K. M. Weaver
Because he didn’t travel well, Alexander Gödel packed his bags (an upright suitcase, an Italian calf-skin attaché, and a sparkling-new bowling ball tote to house his goldfish) and headed to his local airport. In purchasing tickets to a foreign country—“somewhere with tall women and almond trees,” he requested—he was kindly informed that a passport would be necessary, as well as an airport offering international flights. The terminal consisted of mismatched pieces of sectional furniture, a coffee table covered in flight magazines, and a plump recreational pilot with business out in Cleveland. “They have women and trees, at least,” the pilot said, trying to finesse a vending machine he hadn’t given money to.
It’s well established that Cleveland is the City of Love. The Rock and Roll Hall of Fame, American Splendor, the Cleveland Cavaliers—all common carriers of that letter “L,” just like love. There’s a woman waiting at the corner of Lakeside and West 3rd Street: her hair adding to her height, her horn-rimmed frames like owl eyes above the crowd, that orange parasol a beacon of brightness within the rainfall coming off of Lake Erie. She thinks she’s waiting for something other than Alexander Gödel: the B-Line Trolley, perhaps, the absence of wind, maybe even that scholarship offer to Akron (plus a time machine . . . has it really been that long?). There are trees in the gardens of Cleveland’s Metroparks Zoo proffering tropical almonds. Somewhere, there’s a sunny windowsill with a broad view for fish.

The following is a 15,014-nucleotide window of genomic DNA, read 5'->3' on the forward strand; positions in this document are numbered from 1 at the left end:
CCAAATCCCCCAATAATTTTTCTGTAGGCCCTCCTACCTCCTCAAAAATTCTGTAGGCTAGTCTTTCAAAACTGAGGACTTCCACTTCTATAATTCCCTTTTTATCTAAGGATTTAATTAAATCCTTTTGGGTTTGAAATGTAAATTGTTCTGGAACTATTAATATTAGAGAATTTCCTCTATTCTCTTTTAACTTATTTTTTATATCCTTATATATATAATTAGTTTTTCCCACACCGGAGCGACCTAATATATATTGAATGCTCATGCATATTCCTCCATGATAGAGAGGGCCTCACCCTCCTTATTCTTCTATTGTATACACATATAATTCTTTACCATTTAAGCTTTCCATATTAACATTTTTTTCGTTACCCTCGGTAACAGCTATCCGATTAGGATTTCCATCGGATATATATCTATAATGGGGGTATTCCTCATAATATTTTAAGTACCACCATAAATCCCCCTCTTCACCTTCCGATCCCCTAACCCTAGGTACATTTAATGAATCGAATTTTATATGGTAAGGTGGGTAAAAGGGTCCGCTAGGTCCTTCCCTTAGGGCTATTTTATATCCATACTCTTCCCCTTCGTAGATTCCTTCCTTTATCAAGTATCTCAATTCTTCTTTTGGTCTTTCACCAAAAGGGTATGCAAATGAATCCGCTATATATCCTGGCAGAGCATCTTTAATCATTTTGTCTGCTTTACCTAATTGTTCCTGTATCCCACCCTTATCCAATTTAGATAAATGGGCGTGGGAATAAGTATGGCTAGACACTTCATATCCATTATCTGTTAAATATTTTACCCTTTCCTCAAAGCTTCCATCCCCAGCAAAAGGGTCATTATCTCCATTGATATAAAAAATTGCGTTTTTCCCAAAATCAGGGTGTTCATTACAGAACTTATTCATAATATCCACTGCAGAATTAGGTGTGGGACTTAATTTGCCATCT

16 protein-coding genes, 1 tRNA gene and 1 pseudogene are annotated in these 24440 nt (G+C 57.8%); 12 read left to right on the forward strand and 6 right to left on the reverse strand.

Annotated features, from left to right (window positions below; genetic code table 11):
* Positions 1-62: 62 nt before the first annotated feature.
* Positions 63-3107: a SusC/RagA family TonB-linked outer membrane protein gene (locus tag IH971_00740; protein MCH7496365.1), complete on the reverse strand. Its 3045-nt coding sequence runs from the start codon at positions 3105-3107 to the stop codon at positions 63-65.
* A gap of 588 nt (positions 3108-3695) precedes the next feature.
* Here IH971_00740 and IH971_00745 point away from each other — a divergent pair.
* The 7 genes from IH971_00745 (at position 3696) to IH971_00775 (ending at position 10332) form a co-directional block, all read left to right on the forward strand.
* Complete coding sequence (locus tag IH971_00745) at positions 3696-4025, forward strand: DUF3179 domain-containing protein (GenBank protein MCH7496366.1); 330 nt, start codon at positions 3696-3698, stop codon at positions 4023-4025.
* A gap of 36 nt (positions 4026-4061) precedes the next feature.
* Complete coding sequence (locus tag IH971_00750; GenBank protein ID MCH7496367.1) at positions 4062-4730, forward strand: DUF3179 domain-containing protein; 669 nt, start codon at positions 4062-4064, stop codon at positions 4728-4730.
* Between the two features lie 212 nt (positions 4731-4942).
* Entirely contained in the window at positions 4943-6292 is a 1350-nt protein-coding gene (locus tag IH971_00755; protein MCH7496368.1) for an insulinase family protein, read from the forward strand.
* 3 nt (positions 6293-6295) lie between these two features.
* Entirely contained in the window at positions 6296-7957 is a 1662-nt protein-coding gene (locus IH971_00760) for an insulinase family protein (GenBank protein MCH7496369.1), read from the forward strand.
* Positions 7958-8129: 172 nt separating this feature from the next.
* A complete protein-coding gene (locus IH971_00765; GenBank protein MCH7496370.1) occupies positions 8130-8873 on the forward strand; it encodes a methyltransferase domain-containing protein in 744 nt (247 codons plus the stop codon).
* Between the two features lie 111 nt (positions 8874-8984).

High above the world are Alexander Gödel and his pilot. This pilot is a real pilot, not one of metaphor or a symbolic bent, because those kinds do not have enormous guts that they use to steer their private planes. Alexander Gödel isn’t worried. Alexander Gödel is as far from worrying as he’s been in a long time. His goldfish is strapped to the front window of the cockpit with duct tape. He has removed his shoes and socks, because this is what you do when you are in an unfamiliar place and want to feel comfortable. He sips on a stolen Diet Coke and watches distant storm clouds funnel and recede over their right wing. He’s never been one to push too hard to get what he wants (and this won’t change), but at least he feels like he can ask where they’re headed and receive a reasonable answer for once.
K. M. Weaver received his MFA in creative writing from the University of Maryland – College Park and his M.S. in physics from Cornell University. He has taught creative writing both at Maryland and in a remote Miskito village in Nicaragua. His work has most recently appeared in failbetter, Monkeybicycle, and McSweeney’s Internet Tendency. Ken also writes regularly about craft beer culture, and currently serves as managing editor of Ratebeer.com’s The Hop Press. His first major freelance piece is the cover story of the March 2011 issue of All About Beer.